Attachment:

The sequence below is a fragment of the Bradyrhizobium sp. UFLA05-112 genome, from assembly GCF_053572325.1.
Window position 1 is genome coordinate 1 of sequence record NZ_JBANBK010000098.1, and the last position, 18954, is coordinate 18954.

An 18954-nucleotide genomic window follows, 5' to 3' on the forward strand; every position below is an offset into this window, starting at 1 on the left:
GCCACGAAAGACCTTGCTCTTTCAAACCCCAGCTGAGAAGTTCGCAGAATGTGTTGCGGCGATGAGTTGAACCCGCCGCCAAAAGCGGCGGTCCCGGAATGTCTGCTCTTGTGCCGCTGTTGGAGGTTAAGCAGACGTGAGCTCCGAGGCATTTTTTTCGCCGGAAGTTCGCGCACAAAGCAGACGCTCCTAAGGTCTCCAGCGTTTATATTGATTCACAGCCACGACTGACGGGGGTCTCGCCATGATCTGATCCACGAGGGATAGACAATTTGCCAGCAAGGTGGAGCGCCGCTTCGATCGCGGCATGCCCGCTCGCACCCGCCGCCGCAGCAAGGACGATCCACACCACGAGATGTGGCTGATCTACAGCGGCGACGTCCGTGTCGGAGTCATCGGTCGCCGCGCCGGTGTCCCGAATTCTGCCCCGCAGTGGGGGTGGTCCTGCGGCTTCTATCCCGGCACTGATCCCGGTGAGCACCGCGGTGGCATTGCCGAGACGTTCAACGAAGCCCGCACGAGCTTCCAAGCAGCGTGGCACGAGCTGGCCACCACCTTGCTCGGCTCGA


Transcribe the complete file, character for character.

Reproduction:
The sequence below is a fragment of the Bradyrhizobium sp. UFLA05-112 genome, from assembly GCF_053572325.1.
Window position 1 is genome coordinate 1 of sequence record NZ_JBANBK010000098.1, and the last position, 18954, is coordinate 18954.

An 18954-nucleotide genomic window follows, 5' to 3' on the forward strand; every position below is an offset into this window, starting at 1 on the left:
GCCACGAAAGACCTTGCTCTTTCAAACCCCAGCTGAGAAGTTCGCAGAATGTGTTGCGGCGATGAGTTGAACCCGCCGCCAAAAGCGGCGGTCCCGGAATGTCTGCTCTTGTGCCGCTGTTGGAGGTTAAGCAGACGTGAGCTCCGAGGCATTTTTTTCGCCGGAAGTTCGCGCACAAAGCAGACGCTCCTAAGGTCTCCAGCGTTTATATTGATTCACAGCCACGACTGACGGGGGTCTCGCCATGATCTGATCCACGAGGGATAGACAATTTGCCAGCAAGGTGGAGCGCCGCTTCGATCGCGGCATGCCCGCTCGCACCCGCCGCCGCAGCAAGGACGATCCACACCACGAGATGTGGCTGATCTACAGCGGCGACGTCCGTGTCGGAGTCATCGGTCGCCGCGCCGGTGTCCCGAATTCTGCCCCGCAGTGGGGGTGGTCCTGCGGCTTCTATCCCGGCACTGATCCCGGTGAGCACCGCGGTGGCATTGCCGAGACGTTCAACGAAGCCCGCACGAGCTTCCAAGCAGCGTGGCACGAGCTGGCCACCACCTTGCTCGGCTCGA